EcommerceBytes-Update, Number 233 - February 15, 2009 - ISSN 1528-6703     6 of 7

Collector's Corner: Punk Rock Memorabilia

By Mike Frigerio

Email This Story to a Friend

Mentioning the words Punk Rock to most people evokes images of safety-pinned, mohawked punks slamming into each other, and loud raucous noise. But what these same people don't realize is that many items related to this sound that changed the world are now highly prized collectibles to a growing base of affluent fans. With punk reaching the mainstream, and many of the classic acts now being recognized by the Rock And Roll Hall Of Fame, perhaps it's time to reexamine the music and its influence.

Punk began as a reaction to the mid 70's malaise in the music industry. Overblown production allowed the big acts of the day like the Eagles and Fleetwood Mac to churn out huge sounding arrangements on their LPs. Tired of the soft music they heard on the radio, a new sound began to develop on NYC's Lower East Side.

The New York Scene
Finding a home on the Bowery at CBGB, avant-garde bands like Patti Smith and Television began to gather a following in 1975. The music began to expand when a quartet of leather clad miscreants all with the same last name began their tenure at CBGB. This was the Ramones. The Ramones were truly different. Torn jeans, extremely fast guitar chords, and only stopping between songs long enough for bassist Dee Dee Ramone to shout out 1-2-3-4 became hallmarks of their sound. Soon, limousines were parking in front of the tiny bar at 315 Bowery, as record company executives stepped over bums passed out in the street to investigate this strange scene.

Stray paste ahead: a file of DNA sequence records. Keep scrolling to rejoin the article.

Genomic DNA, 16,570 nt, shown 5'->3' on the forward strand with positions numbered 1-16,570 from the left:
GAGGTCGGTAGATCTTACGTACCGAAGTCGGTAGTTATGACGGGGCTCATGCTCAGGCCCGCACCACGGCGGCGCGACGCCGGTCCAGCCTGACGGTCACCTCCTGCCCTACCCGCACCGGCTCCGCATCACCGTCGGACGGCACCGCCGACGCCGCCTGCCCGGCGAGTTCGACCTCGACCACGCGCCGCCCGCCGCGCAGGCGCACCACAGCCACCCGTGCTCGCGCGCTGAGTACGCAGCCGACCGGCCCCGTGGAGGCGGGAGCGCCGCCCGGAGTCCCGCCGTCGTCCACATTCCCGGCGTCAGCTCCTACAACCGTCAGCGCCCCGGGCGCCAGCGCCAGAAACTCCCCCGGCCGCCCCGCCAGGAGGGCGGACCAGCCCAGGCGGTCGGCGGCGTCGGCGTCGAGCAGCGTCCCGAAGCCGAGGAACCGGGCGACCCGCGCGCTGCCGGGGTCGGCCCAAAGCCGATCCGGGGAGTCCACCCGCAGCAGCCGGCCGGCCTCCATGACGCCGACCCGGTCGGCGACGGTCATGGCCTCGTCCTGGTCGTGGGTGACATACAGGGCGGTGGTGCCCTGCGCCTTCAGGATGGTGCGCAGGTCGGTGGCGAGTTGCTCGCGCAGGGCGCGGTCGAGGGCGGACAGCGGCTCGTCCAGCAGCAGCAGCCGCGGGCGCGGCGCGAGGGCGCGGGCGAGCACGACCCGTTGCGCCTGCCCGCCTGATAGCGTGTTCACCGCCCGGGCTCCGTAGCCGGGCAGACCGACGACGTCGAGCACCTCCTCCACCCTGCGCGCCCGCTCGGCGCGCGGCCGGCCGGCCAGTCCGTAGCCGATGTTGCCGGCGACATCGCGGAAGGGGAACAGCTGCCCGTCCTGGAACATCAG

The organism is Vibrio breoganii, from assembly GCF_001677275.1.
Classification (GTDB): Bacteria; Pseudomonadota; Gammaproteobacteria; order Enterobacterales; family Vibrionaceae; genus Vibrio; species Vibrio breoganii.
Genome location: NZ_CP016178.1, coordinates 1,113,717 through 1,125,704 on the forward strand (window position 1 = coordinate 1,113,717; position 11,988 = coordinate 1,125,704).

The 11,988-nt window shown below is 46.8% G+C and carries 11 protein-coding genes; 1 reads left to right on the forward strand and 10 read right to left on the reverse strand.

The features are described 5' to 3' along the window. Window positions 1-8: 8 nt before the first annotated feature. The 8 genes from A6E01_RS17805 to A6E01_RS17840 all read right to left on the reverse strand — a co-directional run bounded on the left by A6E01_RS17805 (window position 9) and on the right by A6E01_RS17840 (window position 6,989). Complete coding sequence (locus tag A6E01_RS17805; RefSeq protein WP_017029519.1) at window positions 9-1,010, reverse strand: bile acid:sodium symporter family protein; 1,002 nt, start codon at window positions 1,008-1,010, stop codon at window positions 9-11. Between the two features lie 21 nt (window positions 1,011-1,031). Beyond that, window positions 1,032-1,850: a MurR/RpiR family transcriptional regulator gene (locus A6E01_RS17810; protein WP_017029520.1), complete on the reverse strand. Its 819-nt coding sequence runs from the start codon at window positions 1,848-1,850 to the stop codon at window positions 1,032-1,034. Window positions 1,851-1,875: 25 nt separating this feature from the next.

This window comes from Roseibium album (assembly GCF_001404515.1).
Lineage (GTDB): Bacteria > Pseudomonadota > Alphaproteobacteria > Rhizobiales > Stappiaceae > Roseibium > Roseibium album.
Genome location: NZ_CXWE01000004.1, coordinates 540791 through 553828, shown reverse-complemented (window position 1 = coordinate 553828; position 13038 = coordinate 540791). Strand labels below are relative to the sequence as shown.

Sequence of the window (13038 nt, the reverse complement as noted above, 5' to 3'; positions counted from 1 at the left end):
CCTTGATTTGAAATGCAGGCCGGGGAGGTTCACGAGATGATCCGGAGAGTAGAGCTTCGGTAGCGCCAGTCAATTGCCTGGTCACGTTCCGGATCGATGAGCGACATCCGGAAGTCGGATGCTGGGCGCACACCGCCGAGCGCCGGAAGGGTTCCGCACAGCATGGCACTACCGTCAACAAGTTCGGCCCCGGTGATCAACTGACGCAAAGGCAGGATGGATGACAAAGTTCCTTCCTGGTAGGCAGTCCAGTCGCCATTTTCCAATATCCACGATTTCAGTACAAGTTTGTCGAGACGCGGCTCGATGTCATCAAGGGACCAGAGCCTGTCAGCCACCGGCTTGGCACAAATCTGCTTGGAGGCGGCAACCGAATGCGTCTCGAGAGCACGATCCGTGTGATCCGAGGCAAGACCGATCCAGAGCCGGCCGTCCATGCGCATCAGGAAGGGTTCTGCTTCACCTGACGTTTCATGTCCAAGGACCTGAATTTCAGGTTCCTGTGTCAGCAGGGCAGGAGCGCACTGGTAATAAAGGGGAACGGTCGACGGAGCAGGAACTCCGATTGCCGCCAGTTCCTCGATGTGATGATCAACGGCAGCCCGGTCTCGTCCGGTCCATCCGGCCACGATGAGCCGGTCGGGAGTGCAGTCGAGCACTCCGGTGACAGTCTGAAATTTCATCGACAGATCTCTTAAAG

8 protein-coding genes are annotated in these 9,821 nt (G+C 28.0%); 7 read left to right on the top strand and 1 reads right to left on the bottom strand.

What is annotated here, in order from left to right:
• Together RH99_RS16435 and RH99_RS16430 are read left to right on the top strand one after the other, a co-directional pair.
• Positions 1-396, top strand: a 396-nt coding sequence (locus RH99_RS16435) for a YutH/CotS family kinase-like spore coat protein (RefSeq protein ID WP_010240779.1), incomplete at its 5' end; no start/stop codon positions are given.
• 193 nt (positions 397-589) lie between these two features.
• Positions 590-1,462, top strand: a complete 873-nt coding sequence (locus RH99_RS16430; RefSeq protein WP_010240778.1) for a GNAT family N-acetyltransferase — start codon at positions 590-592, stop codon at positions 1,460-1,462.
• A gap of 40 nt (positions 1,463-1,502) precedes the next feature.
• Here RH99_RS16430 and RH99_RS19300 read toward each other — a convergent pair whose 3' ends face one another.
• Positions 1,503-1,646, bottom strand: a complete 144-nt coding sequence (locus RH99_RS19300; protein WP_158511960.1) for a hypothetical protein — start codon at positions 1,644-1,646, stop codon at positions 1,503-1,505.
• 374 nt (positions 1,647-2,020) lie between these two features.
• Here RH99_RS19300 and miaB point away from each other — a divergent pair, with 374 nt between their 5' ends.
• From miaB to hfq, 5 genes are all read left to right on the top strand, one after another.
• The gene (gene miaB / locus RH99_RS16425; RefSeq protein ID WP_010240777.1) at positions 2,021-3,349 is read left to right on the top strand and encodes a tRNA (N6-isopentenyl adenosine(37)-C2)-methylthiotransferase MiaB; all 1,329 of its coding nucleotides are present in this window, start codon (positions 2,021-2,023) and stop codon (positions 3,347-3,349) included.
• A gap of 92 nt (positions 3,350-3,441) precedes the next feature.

The Ramones' first LP followed, recorded on an anemic $3000 budget. The Ramones would prove to be the most influential band in Punk. However, since most Ramones records are re-released on CD with extended track lists, most of their records do not have any great value, except for obscure foreign pressings. Indeed, most of the first wave NY punk acts recordings can be easily obtained as they were quickly snapped up by major labels. Bands like Blondie, the Talking Heads and Patti Smith went on to sell millions of records from these humble beginnings.

The most valuable artifacts of the early NY scene include gig flyers and promotional posters, most of which were destroyed. Some of these early posters can fetch up to $100 - $200 each. The rarest Ramones items are a promotional mini baseball bat made to promote the punk classic "Beat On The Brat," and the letter opener produced for their second LP, Leave Home. Both of these will sell for well over $500.

The London Scene